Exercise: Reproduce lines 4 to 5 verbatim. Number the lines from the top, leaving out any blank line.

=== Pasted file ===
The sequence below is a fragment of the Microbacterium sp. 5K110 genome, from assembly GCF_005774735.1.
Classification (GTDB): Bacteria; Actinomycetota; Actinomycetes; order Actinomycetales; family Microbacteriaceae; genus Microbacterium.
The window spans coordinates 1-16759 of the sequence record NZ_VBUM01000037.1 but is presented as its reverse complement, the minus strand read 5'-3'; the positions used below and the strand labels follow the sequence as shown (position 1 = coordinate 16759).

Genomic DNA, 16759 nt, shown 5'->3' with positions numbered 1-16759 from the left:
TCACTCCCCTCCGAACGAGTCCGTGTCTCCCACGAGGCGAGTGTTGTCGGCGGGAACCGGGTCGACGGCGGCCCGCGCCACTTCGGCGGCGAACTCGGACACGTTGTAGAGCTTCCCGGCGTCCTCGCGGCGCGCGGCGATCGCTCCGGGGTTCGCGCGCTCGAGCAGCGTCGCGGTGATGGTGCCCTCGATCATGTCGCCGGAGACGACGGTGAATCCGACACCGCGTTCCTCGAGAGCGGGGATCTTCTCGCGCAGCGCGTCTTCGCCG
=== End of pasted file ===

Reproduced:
Genomic DNA, 16759 nt, shown 5'->3' with positions numbered 1-16759 from the left:
TCACTCCCCTCCGAACGAGTCCGTGTCTCCCACGAGGCGAGTGTTGTCGGCGGGAACCGGGTCGACGGCGGCCCGCGCCACTTCGGCGGCGAACTCGGACACGTTGTAGAGCTTCCCGGCGTCCTCGCGGCGCGCGGCGATCGCTCCGGGGTTCGCGCGCTCGAGCAGCGTCGCGGTGATGGTGCCCTCGATCATGTCGCCGGAGACGACGGTGAATCCGACACCGCGTTCCTCGAGAGCGGGGATCTTCTCGCGCAGCGCGTCTTCGCCG